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Open Source Information: Heads Up for the COCOMs

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1 Open Source Information: Heads Up for the COCOMs
Robert David Steele Vivas Founder, USMC Intelligence Command Founder, OSS Network

2 Plan for the Brief Big Picture—Strategic Transformation
IC Reform—Where OSINT Fits OSINT 101—Beyond Internet Lite COCOM OSINT JROC—Across the J’s COCOM OSINT Oversight COCOM OSINT Budget Bottom Line: Don’t Ask, Don’t Get

3 Big Picture Strategic Transformation
Defense Science Board Report: Strategic Communications (July 2004) Defense Science Board Report: Transition to and from Hostilities (December 2004) Inter-Agency Collaboration Centers Multi-National Information Sharing UN Joint Military Analysis Centres

4 Defense Science Board Report: Strategic Communications (July 2004)
Must understand global public opinion Need national center for coordinating USG Effort should be centered at State Must redefine public diplomacy and affairs Must elevate ranks of those so engaged USD Policy should be DoD focal point JCS & COCOMs must align all plans & ops

5 Defense Science Board Report: Transitions (December 2004)
Contingency planning is a full-time mission Joint inter-agency task forces are needed COCOMs must focus on S&R mission Must integrate NGOs, other civil players Cultural knowledge is equal of combat skill COCOMs must have I&I campaign plans “Open sources can provide much of the….” S&R: Stabilization & Reconstruction I&I: Information & Intelligence

6 Inter-Agency Collaboration Centers Sharing Starts with Open Sources
USSOCOM has built the first one—can copy. SOCOM concludes there is a “mission essential need to exploit open source information for operational use. Bottom line: OSINT can increase our capability by 5X to 10X.” SOCOM has asked for—and gotten—$10M a year, beginning this year, for generic OSINT to support all missions areas, not just intelligence.

7 Multi-National Networks US Cannot Do It Alone
Africa has an Early Warning & Open Source Information Sharing Network Caribbean is developing a law enforcement information sharing network NATO and Partnership for Peace have created three OSINT reference documents UN is creating regional JMAC, 1st in Africa JMAC: Joint Military Analysis Centres

8 IC Reform Where OSINT Fits
Collection Gaps, Context, & Cover Processing Baseline and Linkages Analytic Foundation, Warning, Framework Management Benefits Lowers over-all cost of meeting all needs Reduces time needed to satisfy many needs Increases requirements that can be satisfied Dramatically increases what can be known

9 Reinforces Global Collection Open Sources – 5X to 10X Improved Coverage
Digital Analog Oral/Unpublished English Language Foreign Languages* *33 predominant languages, over 3,000 distinct languages in all. NSA FBIS UN/STATE Cascading Deficiencies: 1) Don’t even try to access most information 2) Can’t process most hard-copy into digital 3) Can’t translate most of what we collect CIA/DO NRO We have failed to properly prepare for war in the 21st Century because our IT premises have failed us. We spend $30+ billion a year on stealing a fraction of the information that is relevant to our decision-making. We are not accessing the vast range of openly available foreign language information that we must understand if we are to deal effectively with Islamic, Chinese, and other concerns. If we apply the “T” to the red area, we increase IC productivity by a factor of at least 10, perhaps 100.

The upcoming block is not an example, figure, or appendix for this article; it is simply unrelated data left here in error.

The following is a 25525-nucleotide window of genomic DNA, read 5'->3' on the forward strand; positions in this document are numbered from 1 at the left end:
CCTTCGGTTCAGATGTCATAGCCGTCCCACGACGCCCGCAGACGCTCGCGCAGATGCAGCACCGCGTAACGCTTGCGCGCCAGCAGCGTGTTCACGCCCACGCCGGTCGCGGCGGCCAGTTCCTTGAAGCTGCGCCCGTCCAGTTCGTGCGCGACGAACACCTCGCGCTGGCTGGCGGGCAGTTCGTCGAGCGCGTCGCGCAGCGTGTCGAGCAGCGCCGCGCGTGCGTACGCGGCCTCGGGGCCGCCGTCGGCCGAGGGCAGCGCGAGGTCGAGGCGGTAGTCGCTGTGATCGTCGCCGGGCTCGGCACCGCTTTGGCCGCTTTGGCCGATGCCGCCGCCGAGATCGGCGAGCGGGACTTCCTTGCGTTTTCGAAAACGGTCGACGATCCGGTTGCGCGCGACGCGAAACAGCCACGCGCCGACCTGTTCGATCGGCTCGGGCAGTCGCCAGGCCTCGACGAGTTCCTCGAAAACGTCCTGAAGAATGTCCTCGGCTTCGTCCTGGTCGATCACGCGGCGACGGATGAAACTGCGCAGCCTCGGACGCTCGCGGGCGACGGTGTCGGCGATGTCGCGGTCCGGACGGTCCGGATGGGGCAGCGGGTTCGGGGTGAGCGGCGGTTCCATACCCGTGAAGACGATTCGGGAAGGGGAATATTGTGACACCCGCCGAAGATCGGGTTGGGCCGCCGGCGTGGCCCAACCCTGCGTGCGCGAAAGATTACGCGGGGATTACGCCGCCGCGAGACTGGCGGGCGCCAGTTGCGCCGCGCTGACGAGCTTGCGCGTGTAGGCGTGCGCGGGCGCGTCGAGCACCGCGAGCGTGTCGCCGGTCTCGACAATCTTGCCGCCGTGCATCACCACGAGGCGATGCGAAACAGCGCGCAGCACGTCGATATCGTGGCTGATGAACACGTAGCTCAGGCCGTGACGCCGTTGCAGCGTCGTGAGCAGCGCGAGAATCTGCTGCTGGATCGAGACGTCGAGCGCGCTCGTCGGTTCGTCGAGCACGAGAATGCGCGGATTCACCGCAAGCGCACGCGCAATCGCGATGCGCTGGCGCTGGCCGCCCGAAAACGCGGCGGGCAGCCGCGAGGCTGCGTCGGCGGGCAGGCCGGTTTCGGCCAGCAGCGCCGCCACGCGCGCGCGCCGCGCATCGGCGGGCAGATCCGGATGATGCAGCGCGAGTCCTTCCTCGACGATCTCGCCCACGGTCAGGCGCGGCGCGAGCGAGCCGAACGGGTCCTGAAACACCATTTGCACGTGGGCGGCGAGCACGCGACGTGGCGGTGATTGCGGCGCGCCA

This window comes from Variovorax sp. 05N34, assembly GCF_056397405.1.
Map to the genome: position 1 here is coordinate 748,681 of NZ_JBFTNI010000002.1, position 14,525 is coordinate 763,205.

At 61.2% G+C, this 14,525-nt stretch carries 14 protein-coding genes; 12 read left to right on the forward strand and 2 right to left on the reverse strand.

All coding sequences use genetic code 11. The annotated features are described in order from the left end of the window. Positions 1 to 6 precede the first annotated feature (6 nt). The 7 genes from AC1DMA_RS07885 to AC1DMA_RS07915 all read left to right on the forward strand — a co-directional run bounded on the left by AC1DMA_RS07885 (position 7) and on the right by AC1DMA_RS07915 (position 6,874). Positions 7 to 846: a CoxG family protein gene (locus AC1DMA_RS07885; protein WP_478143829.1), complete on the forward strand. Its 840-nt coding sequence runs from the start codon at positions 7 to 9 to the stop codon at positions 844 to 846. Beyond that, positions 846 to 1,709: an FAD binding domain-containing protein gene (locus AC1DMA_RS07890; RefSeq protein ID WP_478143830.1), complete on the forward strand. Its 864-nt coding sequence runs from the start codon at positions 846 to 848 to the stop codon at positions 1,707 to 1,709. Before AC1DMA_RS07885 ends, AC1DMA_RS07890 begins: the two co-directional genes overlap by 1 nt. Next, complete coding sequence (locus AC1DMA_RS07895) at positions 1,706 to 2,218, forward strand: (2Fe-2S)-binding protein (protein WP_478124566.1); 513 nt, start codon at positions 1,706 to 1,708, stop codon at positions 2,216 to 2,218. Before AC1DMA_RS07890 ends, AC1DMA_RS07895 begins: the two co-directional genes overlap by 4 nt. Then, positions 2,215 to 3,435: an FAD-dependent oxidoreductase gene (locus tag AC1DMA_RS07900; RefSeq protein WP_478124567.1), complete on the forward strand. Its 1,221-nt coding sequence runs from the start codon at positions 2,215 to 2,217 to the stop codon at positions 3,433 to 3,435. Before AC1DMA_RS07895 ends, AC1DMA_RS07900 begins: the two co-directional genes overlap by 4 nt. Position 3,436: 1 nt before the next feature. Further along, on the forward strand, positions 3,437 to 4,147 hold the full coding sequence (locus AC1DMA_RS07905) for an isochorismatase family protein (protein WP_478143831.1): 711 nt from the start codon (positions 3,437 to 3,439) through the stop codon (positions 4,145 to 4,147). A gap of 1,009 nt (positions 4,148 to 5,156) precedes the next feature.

10 Can Baseline All-Source Processing
50% Less Costly More Satisfying SIGINT OSINT 0% HUMINT IMINT MASINT STATE Does Not Exist The information we do collect never gets processed in an integrated way. Worse yet, we simply cannot make sense out of what we already have in hand--our analytic toolkits--including collaborative work across organizational boundaries--are a disgrace, mostly because management has never been willing to make the trade-offs between collection technology and analysis technology. We must have a single integrated all-source processing agency to make sense of it all and we must have toolkits. If we apply the “T” to these two challenges, we increase IC productivity by a factor of at least 10, perhaps In combination, “TC” and “TP” = an IC 100X better.

11 Multi-Cultural Bottom-Up

12 Actionable Intelligence Available Information
Analytic Change #2: The Really Big Gap The New Intelligence Gap: the difference between what you can know and what you can use! INFORMATION TIME Actionable Intelligence Available Information Open source information is more complex than secrets…

13 Threat Changes with Levels of Analysis